adjective, wor·thi·er, wor·thi·est.
noun, plural wor·thies.
Origin of worthy
Synonyms for worthy
Examples from the Web for worthiness
Contemporary Examples of worthiness
Discrimination is all about pride and the setting up of a hierarchy of “worthiness.”June, The Month When Pride Isn’t a Sin
June 22, 2014
Here was worthiness by association, a father judged by the virtues of the son.Antiq Hennis’s Bloody Stroller Shames New York City Mayor’s Race
September 4, 2013
My own blood started to boil when they started questioning my worthiness as a person.'Awful Middle-Class Queens'
April 9, 2009
Historical Examples of worthiness
His worthiness is not the point, but whether he can indemnify you.Magnum Bonum
Charlotte M. Yonge
Now such persons would do well to understand that they are completely mistaken in their estimate of what "worthiness" really is.Practical Religion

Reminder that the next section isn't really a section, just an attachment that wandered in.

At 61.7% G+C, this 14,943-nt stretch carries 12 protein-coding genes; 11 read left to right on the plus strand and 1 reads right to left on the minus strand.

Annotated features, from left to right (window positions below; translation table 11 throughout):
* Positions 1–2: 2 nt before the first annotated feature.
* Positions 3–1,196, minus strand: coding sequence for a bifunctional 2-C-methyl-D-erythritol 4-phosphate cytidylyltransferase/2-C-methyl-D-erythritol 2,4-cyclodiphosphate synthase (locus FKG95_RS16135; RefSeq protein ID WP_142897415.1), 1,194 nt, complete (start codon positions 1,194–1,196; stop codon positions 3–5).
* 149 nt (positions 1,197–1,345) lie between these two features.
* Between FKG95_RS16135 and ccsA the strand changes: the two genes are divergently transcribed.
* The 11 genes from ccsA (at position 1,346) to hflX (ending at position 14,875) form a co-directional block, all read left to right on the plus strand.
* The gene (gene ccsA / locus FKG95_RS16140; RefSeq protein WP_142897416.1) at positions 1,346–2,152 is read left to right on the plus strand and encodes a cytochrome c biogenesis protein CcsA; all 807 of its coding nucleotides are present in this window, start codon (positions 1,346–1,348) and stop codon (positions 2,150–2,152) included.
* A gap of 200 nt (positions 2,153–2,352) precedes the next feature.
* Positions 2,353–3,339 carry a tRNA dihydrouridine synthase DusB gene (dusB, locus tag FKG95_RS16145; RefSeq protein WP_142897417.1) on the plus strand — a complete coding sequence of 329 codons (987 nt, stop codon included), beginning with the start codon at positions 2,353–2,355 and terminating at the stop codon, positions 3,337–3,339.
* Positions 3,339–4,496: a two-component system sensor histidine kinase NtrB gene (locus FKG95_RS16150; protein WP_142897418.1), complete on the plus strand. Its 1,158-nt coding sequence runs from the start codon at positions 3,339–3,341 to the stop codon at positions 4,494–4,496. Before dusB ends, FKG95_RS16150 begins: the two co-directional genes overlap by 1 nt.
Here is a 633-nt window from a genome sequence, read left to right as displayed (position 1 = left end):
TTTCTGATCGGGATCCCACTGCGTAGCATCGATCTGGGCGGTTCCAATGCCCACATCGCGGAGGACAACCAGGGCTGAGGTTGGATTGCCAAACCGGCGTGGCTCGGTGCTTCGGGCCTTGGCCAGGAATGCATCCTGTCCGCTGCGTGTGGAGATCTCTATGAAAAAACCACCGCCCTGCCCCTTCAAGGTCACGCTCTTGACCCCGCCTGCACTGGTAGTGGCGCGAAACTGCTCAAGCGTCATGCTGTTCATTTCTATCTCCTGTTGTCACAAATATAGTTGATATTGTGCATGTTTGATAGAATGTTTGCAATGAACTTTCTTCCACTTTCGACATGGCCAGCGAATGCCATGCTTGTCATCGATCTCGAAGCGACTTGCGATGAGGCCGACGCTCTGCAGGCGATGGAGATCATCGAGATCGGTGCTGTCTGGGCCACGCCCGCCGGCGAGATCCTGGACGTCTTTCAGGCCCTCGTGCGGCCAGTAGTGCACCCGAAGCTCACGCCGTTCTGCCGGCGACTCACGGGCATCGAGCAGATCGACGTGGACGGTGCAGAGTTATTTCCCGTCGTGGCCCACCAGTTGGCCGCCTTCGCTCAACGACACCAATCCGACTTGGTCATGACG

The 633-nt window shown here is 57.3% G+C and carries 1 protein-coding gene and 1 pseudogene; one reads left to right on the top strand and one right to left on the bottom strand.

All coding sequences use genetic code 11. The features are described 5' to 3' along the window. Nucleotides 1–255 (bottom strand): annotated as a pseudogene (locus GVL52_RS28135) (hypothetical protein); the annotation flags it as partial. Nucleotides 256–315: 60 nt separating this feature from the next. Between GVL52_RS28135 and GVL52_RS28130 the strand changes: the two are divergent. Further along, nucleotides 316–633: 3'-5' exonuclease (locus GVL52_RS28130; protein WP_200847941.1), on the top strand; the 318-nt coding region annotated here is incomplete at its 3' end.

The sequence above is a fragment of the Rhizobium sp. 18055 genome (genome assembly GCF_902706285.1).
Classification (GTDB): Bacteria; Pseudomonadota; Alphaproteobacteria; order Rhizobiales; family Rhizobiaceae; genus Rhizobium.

John Charles Ryle
Beggars before these shrines are apt to display these passbooks as an evidence of their worthiness and need.Evolution Of The Japanese, Social And Psychic
Sidney L. Gulick
At the end of the curious but interesting exhibition, his worthiness Ranuzer asked the prince if he was satisfied.
Send couriers, worthiness, to Memphis immediately, for I fear that the high priests have done something evil.
adjective -thier or -thiest
noun plural -thies
mid-13c., "having merit," from worth (n.) + -y (2). Old English had weorþful in this sense. Attested from c.1300 as a noun meaning "person of merit" (especially in Nine Worthies, famous men of history and legend: Joshua, David, Judas Maccabæus, Hector, Alexander, Julius Cæsar, Arthur, Charlemagne, Godfrey of Bouillon -- three Jews, three gentiles, three Christians).